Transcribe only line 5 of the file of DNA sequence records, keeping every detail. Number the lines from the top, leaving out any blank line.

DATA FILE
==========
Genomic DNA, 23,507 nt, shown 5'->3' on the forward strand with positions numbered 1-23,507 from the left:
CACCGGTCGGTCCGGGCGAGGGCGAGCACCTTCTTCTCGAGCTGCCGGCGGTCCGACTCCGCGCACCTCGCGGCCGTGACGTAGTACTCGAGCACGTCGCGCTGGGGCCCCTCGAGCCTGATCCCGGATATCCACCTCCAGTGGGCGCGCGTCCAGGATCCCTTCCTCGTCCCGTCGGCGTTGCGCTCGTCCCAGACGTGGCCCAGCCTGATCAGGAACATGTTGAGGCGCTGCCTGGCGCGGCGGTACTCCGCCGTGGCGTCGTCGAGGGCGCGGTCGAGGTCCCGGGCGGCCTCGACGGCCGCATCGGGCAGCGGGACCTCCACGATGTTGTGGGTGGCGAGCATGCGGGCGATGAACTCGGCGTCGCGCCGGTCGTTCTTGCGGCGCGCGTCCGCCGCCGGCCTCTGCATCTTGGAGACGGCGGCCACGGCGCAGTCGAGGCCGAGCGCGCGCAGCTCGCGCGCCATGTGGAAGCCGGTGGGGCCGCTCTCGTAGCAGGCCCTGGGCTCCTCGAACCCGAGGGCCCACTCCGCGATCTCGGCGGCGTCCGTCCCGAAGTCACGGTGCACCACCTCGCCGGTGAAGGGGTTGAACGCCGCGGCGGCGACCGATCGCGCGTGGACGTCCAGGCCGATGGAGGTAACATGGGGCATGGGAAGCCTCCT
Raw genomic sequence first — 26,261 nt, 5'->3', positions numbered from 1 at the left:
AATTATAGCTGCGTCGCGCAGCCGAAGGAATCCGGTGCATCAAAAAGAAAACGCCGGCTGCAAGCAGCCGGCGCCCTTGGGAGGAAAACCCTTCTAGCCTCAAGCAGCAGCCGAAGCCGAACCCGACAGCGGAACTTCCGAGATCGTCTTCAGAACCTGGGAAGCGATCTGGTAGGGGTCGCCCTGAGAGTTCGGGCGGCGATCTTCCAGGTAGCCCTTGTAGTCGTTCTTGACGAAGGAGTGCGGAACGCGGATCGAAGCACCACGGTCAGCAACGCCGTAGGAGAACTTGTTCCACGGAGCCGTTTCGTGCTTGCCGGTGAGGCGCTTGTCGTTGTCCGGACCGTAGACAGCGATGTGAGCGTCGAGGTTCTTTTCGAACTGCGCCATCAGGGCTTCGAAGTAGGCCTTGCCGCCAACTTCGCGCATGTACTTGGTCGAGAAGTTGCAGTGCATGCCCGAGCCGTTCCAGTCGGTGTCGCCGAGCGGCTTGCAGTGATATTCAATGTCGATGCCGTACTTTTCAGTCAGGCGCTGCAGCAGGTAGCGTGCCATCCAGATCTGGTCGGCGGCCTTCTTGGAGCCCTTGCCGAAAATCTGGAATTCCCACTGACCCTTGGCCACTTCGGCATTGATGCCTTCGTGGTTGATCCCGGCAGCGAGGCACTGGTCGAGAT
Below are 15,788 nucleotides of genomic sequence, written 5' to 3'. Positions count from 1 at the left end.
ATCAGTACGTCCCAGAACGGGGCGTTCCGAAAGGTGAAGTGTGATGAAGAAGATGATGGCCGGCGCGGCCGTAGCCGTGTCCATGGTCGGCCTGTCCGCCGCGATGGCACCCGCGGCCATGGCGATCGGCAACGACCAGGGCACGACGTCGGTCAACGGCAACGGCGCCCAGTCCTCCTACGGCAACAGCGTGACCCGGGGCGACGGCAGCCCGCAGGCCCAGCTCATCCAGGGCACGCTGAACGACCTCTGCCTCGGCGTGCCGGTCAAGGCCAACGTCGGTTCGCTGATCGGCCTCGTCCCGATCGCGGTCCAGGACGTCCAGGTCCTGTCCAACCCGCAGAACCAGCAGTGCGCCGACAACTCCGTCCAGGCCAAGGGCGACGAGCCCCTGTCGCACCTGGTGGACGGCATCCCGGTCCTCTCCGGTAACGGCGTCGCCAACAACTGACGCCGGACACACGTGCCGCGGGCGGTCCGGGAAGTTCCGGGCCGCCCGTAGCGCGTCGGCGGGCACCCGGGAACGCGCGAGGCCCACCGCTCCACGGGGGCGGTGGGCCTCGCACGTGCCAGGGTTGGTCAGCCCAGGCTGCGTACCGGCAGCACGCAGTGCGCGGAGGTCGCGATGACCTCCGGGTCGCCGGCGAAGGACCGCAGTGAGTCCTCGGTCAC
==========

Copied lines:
Below are 15,788 nucleotides of genomic sequence, written 5' to 3'. Positions count from 1 at the left end.